An eclectic blog about beads, beading and beyond

Monday, February 22, 2010

Serpentine and Stichtite - some rare Tasmanians and a Destash Wand

During a brief holiday in July 2005, I went to Dundas, about 65kms drive north-east inland from Strahan in North-West Tasmania. The unassuming little town of Dundas has a claim to international fame - it is the only place in Australia and one of only three places in the world, where you can find the minerals Serpentine and Stichtite in combination.

Serpentine is the name given to a group of predominantly green minerals that occur as masses of tiny intergrown crystals of magnesium hydroxysilicate. Several varieties of serpentine are found across the globe (including China, the UK and the USA), but the two major varieties are Bowenite and Williamsite. Bowenite is the commoner of the two and is usually a translucent apple green with irregular little spots; Williamsite is rarer and softer and is an oily transparent green with black inclusions. In Australia, Bowenite has been found at Hanging Rock (NSW) and at Beaconsfield in Tasmania.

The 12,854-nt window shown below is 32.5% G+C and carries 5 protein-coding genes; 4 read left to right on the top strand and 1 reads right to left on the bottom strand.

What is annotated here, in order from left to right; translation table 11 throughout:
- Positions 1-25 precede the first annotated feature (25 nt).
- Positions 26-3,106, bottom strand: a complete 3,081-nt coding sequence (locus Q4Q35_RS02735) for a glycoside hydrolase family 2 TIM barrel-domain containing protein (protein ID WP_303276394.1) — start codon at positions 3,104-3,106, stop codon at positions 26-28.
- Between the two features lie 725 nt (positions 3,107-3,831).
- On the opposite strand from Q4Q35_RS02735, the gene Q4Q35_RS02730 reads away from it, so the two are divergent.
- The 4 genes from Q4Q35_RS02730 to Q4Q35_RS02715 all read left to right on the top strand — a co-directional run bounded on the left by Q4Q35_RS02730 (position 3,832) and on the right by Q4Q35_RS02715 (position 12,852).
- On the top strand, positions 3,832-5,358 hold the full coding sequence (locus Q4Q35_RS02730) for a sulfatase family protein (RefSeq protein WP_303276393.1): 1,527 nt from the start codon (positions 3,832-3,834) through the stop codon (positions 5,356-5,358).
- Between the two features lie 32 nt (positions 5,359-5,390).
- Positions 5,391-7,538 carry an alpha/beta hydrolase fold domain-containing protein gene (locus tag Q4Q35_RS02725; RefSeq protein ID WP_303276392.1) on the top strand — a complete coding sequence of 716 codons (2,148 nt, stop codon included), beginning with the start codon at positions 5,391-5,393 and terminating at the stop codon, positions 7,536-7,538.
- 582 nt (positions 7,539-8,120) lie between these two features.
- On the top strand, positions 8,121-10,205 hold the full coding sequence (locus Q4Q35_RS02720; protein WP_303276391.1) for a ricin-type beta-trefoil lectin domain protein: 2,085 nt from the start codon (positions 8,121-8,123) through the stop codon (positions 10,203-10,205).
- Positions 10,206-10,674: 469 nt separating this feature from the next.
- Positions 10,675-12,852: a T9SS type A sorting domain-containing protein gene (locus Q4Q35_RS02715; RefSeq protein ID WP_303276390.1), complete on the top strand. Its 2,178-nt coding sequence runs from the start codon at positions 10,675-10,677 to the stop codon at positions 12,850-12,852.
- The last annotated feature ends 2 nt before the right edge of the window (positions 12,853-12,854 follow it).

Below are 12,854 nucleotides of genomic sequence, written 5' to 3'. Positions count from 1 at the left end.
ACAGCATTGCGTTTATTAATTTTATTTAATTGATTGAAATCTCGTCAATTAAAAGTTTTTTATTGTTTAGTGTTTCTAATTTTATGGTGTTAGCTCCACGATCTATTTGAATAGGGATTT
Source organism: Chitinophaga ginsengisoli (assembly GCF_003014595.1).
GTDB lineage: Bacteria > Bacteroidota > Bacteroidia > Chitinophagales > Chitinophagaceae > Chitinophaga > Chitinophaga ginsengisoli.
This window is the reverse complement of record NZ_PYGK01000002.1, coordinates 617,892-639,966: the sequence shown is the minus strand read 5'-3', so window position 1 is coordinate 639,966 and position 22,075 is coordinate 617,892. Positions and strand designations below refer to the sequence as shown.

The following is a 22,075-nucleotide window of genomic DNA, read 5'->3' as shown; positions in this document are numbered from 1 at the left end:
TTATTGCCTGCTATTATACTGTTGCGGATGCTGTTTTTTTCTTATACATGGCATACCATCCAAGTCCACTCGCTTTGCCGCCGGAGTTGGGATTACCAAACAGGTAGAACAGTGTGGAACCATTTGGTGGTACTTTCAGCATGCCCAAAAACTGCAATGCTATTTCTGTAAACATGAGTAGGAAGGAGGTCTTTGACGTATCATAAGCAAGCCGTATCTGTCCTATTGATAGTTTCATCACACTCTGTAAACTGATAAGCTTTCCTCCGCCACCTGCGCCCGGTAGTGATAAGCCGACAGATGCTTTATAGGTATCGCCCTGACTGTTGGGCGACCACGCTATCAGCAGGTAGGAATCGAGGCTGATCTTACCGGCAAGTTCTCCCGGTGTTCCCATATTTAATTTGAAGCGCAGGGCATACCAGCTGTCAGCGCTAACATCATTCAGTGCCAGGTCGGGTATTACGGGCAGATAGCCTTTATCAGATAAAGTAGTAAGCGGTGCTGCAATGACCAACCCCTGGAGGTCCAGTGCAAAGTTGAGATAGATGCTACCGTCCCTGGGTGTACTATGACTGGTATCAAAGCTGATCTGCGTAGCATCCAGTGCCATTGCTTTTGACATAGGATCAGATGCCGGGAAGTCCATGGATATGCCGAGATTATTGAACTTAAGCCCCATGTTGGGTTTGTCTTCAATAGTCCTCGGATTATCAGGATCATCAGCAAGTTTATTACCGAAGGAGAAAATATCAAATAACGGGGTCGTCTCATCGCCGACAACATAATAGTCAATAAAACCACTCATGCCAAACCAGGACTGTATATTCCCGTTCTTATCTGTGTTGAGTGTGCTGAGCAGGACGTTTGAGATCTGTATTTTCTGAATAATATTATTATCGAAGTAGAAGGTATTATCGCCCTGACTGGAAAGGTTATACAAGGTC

Opinion varies as to how Serpentine gained its name. One view is that it is because the stone’s mottled patterning resembles snakeskin, another is that it was regarded in times past as a cure for snake bite … as well as for rheumatism, dropsy and any build-up of fluids in the body. Serpentine is a relatively soft stone. It measures 2.5 on the Mohs hardness scale - about the same as Alabaster (diamond measures 10 and Lapis Lazuli 5). It can be carved, engraved or polished and jewellers - especially in ancient Egypt and Persia - have made decorative items and seals from Serpentine, while builders have supported buildings with Serpentine columns. Serpentine appears under various guises. Carved Bowenite is sometimes passed-off as jade under the names ‘new jade’ or ‘Hunan jade’; combinations of Serpentine and Marble are often called simply Serpentine and are used for ornaments, for example Connemara Marble (from Connaught, Ireland) and Verd-antique (from Italy and Greece).